Integrating sources that contain useful information into your scientific written work makes for a credible document, but it is very important to cite these sources correctly. Watch the video below, Citing Sources in Science Writing (UBC), to learn about integrating and citing sources in science writing.
In science writing, it is rare to use direct quotes; they can be long and sometimes very confusing for a reader. It is generally better to paraphrase or summarize than to use quotes.
This shows you have an understanding of the material, whereas using quotations of the work of others doesn’t often show that you understand - or are able to - synthesize what you’ve read and tailor it appropriately to what you are writing about.
In science, only use quotations if a piece of information is well-phrased or unique and cannot be simply rephrased to have the same effect. For example, don’t write: Cliff et al. (1989) reported that “A total of 591 great white sharks Carcharodon carcharias were caught between 1974 and 1988 in the gill nets which are maintained along the Natal coast to protect bathers from shark attack.” Instead, write something like: Nearly 600 great white sharks were caught in gill nets along the Natal coast between 1974 and 1988 (Cliff et al. 1989).
Because you must interpret a source when you paraphrase or summarize it, you must be very careful not to misrepresent the author in any way, which is easier than you might think.
For example, writing that Reilly (2010) found that more than one cup of morning coffee slows response rates in people, is not the same thing as writing that Reilly (2010) argued that more than one cup of morning coffee slows response rates in people.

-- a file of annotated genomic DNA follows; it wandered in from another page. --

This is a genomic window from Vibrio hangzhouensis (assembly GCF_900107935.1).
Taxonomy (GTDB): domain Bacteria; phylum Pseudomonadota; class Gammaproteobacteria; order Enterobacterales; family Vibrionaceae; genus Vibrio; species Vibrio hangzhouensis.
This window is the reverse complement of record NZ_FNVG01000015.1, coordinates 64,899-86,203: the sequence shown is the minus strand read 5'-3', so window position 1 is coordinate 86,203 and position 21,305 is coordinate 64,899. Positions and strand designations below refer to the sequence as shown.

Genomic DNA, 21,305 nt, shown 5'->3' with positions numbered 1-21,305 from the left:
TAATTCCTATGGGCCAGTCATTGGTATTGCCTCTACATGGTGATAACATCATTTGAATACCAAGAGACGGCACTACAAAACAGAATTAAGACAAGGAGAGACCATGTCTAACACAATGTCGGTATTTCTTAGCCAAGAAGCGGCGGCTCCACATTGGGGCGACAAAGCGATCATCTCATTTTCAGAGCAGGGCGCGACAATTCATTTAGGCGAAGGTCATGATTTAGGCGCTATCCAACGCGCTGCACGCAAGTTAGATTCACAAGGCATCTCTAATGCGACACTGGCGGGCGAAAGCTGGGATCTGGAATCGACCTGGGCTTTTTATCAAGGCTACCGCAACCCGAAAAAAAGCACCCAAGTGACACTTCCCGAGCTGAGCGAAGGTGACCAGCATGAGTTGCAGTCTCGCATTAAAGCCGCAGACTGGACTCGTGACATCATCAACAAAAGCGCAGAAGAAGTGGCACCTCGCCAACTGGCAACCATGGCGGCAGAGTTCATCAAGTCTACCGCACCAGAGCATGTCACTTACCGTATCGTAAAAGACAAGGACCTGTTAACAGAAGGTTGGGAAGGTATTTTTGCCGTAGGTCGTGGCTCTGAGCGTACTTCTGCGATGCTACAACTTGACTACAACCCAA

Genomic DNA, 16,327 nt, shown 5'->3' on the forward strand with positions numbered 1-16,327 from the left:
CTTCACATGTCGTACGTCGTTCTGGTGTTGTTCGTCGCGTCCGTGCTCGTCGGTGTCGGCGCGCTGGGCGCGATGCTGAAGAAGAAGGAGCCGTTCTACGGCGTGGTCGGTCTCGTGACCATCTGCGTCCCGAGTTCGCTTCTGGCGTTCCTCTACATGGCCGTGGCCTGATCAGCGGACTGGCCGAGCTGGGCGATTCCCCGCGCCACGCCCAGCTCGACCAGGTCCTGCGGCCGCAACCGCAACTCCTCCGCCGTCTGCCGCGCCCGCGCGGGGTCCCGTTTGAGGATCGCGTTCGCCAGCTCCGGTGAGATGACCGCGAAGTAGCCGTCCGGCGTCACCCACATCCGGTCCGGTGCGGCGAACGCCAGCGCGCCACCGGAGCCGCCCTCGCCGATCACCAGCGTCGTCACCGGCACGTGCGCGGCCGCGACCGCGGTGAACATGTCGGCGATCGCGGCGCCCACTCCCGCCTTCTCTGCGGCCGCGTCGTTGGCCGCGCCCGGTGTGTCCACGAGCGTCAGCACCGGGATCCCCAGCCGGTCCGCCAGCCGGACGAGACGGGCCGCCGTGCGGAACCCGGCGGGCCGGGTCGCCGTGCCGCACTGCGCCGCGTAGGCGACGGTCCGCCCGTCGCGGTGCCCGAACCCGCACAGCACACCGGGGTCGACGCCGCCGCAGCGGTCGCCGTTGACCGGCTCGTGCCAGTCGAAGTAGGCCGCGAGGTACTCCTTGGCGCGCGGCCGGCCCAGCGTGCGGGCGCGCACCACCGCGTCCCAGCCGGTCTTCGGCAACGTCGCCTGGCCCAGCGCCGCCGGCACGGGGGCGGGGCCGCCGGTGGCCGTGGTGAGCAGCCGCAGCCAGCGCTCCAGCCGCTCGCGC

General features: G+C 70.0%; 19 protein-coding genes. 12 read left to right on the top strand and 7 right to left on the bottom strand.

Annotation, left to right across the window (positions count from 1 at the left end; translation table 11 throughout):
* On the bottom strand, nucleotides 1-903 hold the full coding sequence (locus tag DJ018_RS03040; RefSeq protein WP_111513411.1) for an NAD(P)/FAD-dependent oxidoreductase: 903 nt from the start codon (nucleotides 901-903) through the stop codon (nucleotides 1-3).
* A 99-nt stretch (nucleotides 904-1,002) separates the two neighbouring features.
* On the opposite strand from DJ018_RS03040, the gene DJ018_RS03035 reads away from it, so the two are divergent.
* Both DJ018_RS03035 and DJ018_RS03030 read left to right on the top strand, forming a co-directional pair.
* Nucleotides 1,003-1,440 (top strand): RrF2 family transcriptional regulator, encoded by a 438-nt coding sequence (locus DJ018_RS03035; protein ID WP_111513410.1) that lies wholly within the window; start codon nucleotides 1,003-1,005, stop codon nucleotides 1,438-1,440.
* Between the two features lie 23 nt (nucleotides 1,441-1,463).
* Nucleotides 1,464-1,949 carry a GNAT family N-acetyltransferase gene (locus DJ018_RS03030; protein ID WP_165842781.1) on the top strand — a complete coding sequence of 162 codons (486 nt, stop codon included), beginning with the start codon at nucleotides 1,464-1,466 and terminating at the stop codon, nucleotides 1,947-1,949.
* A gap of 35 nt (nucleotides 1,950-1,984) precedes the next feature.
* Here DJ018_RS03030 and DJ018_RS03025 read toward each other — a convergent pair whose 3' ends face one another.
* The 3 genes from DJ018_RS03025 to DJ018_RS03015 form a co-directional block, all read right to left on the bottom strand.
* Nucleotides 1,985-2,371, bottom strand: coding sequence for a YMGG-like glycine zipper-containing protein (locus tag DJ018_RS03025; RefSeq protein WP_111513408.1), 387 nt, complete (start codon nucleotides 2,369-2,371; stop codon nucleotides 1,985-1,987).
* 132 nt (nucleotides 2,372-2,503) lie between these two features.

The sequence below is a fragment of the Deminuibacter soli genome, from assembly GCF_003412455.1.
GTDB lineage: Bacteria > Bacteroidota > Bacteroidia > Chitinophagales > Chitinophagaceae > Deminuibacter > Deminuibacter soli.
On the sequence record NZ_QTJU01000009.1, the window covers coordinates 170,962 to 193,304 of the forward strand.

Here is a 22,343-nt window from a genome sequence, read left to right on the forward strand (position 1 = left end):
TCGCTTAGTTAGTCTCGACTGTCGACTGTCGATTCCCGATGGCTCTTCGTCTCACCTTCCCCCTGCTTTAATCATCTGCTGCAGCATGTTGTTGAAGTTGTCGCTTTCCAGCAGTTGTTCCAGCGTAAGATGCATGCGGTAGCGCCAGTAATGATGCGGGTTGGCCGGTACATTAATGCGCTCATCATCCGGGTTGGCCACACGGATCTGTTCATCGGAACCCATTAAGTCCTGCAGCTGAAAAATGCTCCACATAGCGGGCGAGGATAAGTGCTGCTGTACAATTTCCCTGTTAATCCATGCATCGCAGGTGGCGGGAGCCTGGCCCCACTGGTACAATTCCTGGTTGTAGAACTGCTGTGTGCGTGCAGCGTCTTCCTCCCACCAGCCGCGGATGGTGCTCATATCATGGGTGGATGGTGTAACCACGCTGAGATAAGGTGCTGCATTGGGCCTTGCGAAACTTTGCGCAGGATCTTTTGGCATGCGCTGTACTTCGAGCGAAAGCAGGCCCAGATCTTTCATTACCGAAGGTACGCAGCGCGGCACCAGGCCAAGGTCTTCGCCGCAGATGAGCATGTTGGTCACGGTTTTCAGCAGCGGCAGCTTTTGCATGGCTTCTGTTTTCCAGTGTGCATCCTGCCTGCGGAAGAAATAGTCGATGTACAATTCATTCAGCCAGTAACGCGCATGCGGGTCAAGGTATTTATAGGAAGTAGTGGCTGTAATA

Although it is sometimes important to use ‘strong’ descriptors such as argue, challenge, confess, attack etc. it is generally a good idea to use ‘neutral’ descriptors whenever possible, as these cannot be misinterpreted so easily.
For example, writing that Reilly (2010) wrote that more than one cup of morning coffee slows response rates in people cannot be misinterpreted, and therefore removes any concern that you might have about paraphrasing his/her work.
Whether you are including a quote or a paraphrased sentence (see below for tips on paraphrasing) in your writing from someone else’s work, it must be cited. In science writing there are two general styles for citing references in text: expanded referencing or abbreviated referencing (see below). We generally cite information from journal articles more often than other sources in science writing because they typically contain the most up-to-date information, but the same formatting is used for books as well.
1) Expanded referencing (author-year): Includes the author’s last name and the year of publication for in-text citing, and an alphabetical list of references at the end of the article.
2) Abbreviated referencing (author-number): Includes a number in parentheses or superscript for in-text citing and a numerical list of references at the bottom of the article (i.e. the order in which they are found in the text).
These examples are designed to highlight how each style of citing can be used. Although there is sometimes flexibility when citing, remember to check with your instructor which style you should use. If he/she is happy for you to use either one, make sure you are always consistent in your formatting style (i.e. don’t mix the two styles in one piece of writing).
Tip: Not sure what to cite? Review Why Cite & What to Cite.
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